Study of Castle Biosciences’ Multi-Analyte Test for Esophageal Cancer Published in Gastrointestinal Cancer: Targets and Therapy

Results confirm test’s ability to identify which patients are unlikely to benefit from standard pre-surgical chemoradiation

FRIENDSWOOD, Texas--()--Castle Biosciences, Inc. today announced the publication of the second clinical validation study of its multi-analyte test for esophageal cancer. The DecisionDx-EC test analyzes the localization of three protein biomarkers within a patient’s tumor to classify the cancer as either responsive to or resistant to pre-surgical chemoradiotherapy. The paper, “Prospective prediction of resistance to neoadjuvant therapy in patients with locoregional esophageal adenocarcinoma,” was published in the peer-reviewed journal Gastrointestinal Cancer: Targets and Therapy.

“Neoadjuvant chemotherapy and radiation therapy will achieve no clinical benefits in up to a quarter of patients with esophageal cancer. However, this subset of patients is subject to potential toxicity, along with associated costs”

According to the study, DecisionDx-EC demonstrated strong accuracy and specificity in identifying patients with tumors that are unlikely to respond to standard pre-surgical (neoadjuvant) chemotherapy and radiation.

“Neoadjuvant chemotherapy and radiation therapy will achieve no clinical benefits in up to a quarter of patients with esophageal cancer. However, this subset of patients is subject to potential toxicity, along with associated costs,” commented Kenneth Kesler MD, Professor of Surgery, Thoracic Oncology Program, Indiana University. “The ability to identify resistance may help with selection of alternative chemotherapy agents or treatment strategies.”

Study Highlights

The test, a three-protein biomarker assay, was discovered by researchers at the University of Texas MD Anderson Cancer Center and licensed to Castle Biosciences. Pre-treatment tumor biopsies were used to evaluate resistance (exCTRT) or responsiveness to (non-exCTRT) standard pre-surgical CTRT regimens under CAP-accredited, CLIA-certified laboratory protocols. According to validation studies, the test can reliably differentiate patients who are complete or partial responders to chemoradiotherapy from those who are non-responders. An initial, single center clinical validation study of 167 patients, which was used as a training set for the current validation study, achieved an area under the curve (AUC) of 0.96 and an overall accuracy of 90%.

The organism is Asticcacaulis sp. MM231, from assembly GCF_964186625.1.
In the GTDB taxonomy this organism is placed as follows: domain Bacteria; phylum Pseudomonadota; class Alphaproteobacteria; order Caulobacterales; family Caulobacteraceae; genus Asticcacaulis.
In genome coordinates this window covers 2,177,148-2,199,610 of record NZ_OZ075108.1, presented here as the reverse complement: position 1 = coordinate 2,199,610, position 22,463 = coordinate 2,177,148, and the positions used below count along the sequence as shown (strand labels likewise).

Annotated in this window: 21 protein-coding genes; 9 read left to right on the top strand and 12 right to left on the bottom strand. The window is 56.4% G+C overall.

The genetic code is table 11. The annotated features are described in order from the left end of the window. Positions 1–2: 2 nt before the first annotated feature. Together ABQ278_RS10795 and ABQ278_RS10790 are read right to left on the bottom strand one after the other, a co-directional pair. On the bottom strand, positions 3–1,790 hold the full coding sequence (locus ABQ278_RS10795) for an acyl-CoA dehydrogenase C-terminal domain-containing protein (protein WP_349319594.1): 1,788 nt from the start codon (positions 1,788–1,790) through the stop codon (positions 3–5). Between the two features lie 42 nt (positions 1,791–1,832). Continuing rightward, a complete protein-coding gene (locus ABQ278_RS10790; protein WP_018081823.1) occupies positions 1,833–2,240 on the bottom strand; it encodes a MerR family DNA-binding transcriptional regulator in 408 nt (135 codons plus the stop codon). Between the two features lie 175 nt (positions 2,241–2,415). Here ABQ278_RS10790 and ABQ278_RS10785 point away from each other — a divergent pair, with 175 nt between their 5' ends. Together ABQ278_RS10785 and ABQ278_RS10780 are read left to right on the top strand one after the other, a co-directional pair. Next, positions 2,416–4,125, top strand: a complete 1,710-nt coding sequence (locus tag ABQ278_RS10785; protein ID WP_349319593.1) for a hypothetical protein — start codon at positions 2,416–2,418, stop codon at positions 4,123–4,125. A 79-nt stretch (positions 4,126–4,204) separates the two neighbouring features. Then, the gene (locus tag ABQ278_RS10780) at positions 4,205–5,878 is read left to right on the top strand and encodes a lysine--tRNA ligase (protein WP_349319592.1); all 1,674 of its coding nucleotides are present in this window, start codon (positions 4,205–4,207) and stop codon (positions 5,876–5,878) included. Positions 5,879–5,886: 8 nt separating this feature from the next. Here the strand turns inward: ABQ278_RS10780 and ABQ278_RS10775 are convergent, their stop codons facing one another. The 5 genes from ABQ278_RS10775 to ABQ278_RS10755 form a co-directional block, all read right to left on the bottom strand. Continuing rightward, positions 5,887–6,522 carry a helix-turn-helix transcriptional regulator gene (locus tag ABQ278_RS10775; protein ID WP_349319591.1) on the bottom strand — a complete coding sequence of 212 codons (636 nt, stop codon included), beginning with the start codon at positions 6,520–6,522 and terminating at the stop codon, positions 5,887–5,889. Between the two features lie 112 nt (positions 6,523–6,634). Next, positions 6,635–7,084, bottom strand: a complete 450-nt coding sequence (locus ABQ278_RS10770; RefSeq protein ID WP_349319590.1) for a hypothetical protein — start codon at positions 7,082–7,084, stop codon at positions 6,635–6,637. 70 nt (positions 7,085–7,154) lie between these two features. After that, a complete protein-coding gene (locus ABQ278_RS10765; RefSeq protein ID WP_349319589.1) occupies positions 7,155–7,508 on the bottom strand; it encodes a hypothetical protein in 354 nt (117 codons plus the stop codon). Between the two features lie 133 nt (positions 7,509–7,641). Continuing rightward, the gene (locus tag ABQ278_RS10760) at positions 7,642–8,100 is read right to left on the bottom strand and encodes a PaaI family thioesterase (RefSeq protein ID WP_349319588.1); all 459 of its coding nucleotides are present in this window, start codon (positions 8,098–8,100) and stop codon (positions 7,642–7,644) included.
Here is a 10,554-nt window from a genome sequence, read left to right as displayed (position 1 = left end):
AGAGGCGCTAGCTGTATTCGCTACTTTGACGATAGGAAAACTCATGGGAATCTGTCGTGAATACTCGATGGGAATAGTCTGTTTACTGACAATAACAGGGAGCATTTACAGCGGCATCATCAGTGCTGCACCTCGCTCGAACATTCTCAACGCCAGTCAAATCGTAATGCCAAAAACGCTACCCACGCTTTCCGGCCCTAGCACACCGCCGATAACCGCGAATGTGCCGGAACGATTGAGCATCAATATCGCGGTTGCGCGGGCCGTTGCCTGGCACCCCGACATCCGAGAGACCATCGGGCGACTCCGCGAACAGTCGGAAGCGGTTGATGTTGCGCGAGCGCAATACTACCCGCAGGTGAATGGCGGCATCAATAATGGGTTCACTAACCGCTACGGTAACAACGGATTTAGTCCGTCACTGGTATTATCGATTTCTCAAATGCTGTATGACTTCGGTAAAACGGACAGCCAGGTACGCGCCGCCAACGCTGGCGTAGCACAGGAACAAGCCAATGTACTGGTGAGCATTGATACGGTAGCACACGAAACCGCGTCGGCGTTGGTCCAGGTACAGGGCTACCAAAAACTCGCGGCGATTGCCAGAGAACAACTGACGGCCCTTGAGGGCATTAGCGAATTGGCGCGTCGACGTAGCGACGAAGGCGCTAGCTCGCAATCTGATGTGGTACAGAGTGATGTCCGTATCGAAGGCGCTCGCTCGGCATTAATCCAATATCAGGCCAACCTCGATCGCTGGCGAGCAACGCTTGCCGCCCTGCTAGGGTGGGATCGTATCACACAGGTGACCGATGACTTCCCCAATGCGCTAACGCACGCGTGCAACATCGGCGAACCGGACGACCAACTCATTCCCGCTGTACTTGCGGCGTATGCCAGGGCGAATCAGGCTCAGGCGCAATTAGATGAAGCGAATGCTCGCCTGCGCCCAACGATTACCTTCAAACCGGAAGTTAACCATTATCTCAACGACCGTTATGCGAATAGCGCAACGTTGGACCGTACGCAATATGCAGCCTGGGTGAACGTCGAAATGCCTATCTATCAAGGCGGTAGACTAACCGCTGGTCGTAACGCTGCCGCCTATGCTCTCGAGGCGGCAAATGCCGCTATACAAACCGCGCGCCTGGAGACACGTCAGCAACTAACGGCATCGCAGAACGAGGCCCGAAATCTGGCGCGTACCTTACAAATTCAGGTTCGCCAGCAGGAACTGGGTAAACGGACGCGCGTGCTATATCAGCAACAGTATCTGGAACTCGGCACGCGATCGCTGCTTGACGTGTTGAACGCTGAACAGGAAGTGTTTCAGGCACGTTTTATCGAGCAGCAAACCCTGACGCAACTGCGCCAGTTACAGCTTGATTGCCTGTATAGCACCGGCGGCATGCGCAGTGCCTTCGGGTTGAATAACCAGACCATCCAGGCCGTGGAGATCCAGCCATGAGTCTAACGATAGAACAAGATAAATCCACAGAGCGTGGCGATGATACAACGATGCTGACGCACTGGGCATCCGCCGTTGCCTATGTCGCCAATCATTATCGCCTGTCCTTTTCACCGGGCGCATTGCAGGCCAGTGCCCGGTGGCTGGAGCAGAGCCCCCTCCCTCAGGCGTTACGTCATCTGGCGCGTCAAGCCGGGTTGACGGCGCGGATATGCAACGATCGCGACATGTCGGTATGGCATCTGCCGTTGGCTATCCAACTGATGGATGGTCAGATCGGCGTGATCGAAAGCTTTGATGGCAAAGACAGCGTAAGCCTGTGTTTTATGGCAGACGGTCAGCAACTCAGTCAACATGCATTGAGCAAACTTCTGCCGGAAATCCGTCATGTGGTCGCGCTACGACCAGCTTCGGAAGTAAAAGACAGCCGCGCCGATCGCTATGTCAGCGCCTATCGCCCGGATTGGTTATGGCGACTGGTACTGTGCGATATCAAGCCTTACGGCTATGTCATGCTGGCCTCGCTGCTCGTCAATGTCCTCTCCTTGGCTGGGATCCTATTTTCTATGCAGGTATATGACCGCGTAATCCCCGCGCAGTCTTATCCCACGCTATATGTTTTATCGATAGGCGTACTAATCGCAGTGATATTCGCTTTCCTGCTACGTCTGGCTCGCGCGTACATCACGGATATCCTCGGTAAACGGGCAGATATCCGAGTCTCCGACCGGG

The second validation study, published today, enrolled 64 patients from two independent institutions, and achieved an AUC of 0.96 and an overall accuracy of 84% for classifying which patients are likely to be highly resistant to pre-surgical chemotherapy treatment for esophageal cancer.

The DecisionDx-EC test uses a predictive algorithm to classify patients as either exCTRT (College of American Pathology Treatment Response Grade 3) or non-exCTRT (College of American Pathology Treatment Response Grade 0, 1, or 2). Compartmental localization of the biomarkers NF-kB, Gli1 and SHH is assessed in pre-treated tumor biopsies to determine a localization index score for each biomarker. This information is then analyzed using the proprietary algorithm to predict exCTRT or non-exCTRT. The test is currently available for health care providers to order through Castle Biosciences.

“Publication of these results is a culmination of our extensive program to analytically and clinically validate a new predictive test for esophageal cancer,” said Derek Maetzold, President and CEO of Castle Biosciences. “DecisionDx-EC fits well within our strategy of developing and commercializing valuable prognostic tests that help physicians to select the most appropriate care for their patients.”

About Esophageal Cancer

The esophagus carries food and liquid from the mouth to the stomach. There are two main types of esophageal cancer: adenocarcinoma and squamous cell carcinoma. The most common form of the disease in the U.S. is adenocarcinoma and is most prevalent in Caucasian men between the ages of 50 and 70. Adenocarcinoma, which is one of the fastest growing cancers in the country, has also been linked to obesity – perhaps related to chronic exposure to stomach acid. According to the National Cancer Institute, about 18,000 Americans were diagnosed with esophageal cancer in 2013.

About Castle Biosciences

Castle Biosciences is a molecular diagnostics and prognostics company dedicated to helping patients and their physicians make the best possible decisions about their treatment and follow-up care based on the individual molecular signature of their tumor. The Company offers tests providing actionable information that improve patient care through advances in cancer staging accuracy and treatment precision in uveal and cutaneous melanoma, esophageal and brain cancers. More information can be found at


For Castle Biosciences, Inc.
Brad Miles, 646-513-3125
Amy Bonanno, 646-513-3117